Page Two

By Larry Seltzer  |  Posted 2004-05-25 Print this article Print

Its not like the idea of marking areas non-executable is a new one. Intels old 16-bit segmented model prior to the 386 had features for marking segments non-executable. Because of the nature of segments, this probably would have been worthless as a security feature, but clearly they were thinking about it over 20 years ago.

All is not perfect with NX yet. Microsoft says, for reasons I dont understand, that in 32-bit NX systems they will protect only the Windows stack, not the paged pool and other data areas. Incidentally, Linux has supported NX on AMD processors for a while now, although Im not sure whether the heap is protected.

I used to study microprocessors pretty closely, and NX seems like an obvious feature for page-level protection. The Page Table Entry (PTE), the data structure that describes a page, has lots of free "reserved" bits, and theyve been there for almost 20 years. Meanwhile, in an era where multigigahertz PCs cost less than $500 so that users can surf the Web and do word processing as fast as they could before, a major problem that could affect everyone went ignored. What other problems are being ignored like this one?

Intel especially should be ashamed. They had to be embarrassed into supporting NX in their upcoming Prescott processors after AMD added it to their own CPUs. And at first they resisted, expressing pointless concerns over compatibility problems that pale in comparison to the benefits of NX. Intel needs to take a good hard look at how they can make their processors better, rather than just faster.

Security Center Editor Larry Seltzer has worked in and written about the computer industry since 1983. Check out eWEEK.coms Security Center at for security news, views and analysis.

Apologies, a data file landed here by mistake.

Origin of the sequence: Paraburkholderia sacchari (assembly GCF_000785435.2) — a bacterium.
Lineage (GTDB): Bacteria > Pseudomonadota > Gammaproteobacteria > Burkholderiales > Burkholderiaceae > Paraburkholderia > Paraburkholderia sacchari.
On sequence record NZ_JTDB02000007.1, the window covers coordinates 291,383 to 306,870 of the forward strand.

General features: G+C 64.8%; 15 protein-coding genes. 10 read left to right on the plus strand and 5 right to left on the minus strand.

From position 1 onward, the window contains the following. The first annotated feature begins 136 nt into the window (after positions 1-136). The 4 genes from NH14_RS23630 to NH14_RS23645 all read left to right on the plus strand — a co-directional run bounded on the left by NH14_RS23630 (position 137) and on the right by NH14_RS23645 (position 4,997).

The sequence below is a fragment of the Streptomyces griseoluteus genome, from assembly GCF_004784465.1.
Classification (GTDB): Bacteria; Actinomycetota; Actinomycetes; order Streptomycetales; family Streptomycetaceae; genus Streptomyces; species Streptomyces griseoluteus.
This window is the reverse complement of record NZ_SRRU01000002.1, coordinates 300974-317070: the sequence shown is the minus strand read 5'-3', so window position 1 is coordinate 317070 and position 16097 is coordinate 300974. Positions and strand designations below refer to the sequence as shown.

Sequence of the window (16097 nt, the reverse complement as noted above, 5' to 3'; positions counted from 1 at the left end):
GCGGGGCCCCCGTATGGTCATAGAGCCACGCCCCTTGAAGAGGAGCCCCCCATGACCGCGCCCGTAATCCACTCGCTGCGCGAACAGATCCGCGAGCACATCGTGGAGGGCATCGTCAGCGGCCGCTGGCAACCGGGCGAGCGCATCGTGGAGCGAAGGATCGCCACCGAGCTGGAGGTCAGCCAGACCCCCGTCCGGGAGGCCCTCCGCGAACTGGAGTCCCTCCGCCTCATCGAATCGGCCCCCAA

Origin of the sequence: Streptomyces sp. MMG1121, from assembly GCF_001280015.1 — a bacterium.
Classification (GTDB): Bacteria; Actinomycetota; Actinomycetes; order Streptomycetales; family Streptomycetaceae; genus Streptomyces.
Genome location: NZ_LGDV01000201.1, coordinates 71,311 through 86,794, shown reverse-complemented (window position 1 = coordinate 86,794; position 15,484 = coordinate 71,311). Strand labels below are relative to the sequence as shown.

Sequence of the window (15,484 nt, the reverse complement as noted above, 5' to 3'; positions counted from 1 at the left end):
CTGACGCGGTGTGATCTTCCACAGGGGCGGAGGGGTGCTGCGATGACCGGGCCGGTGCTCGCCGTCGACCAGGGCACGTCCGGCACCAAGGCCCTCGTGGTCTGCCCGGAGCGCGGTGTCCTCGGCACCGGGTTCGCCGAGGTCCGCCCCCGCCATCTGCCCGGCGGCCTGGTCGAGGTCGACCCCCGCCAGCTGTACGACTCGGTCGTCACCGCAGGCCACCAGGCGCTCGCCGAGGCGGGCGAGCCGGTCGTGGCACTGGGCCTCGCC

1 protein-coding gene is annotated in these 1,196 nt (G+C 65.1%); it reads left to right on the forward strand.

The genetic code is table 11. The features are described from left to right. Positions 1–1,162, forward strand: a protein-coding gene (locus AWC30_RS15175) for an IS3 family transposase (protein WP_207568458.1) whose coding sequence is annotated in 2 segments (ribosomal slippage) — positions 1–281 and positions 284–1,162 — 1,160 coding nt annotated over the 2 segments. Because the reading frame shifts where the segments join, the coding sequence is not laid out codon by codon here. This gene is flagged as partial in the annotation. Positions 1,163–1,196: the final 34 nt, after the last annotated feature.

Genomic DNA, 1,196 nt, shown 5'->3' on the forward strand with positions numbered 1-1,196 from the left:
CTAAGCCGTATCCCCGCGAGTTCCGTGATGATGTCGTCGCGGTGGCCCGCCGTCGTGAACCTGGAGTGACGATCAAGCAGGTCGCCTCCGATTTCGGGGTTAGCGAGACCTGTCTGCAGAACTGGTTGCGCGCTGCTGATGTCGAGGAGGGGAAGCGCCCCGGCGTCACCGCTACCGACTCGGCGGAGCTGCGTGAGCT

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Larry Seltzer has been writing software for and English about computers ever since—,much to his own amazement—,he graduated from the University of Pennsylvania in 1983.

He was one of the authors of NPL and NPL-R, fourth-generation languages for microcomputers by the now-defunct DeskTop Software Corporation. (Larry is sad to find absolutely no hits on any of these +products on Google.) His work at Desktop Software included programming the UCSD p-System, a virtual machine-based operating system with portable binaries that pre-dated Java by more than 10 years.

For several years, he wrote corporate software for Mathematica Policy Research (they're still in business!) and Chase Econometrics (not so lucky) before being forcibly thrown into the consulting market. He bummed around the Philadelphia consulting and contract-programming scenes for a year or two before taking a job at NSTL (National Software Testing Labs) developing product tests and managing contract testing for the computer industry, governments and publication.

In 1991 Larry moved to Massachusetts to become Technical Director of PC Week Labs (now eWeek Labs). He moved within Ziff Davis to New York in 1994 to run testing at Windows Sources. In 1995, he became Technical Director for Internet product testing at PC Magazine and stayed there till 1998.

Since then, he has been writing for numerous other publications, including Fortune Small Business, Windows 2000 Magazine (now Windows and .NET Magazine), ZDNet and Sam Whitmore's Media Survey.

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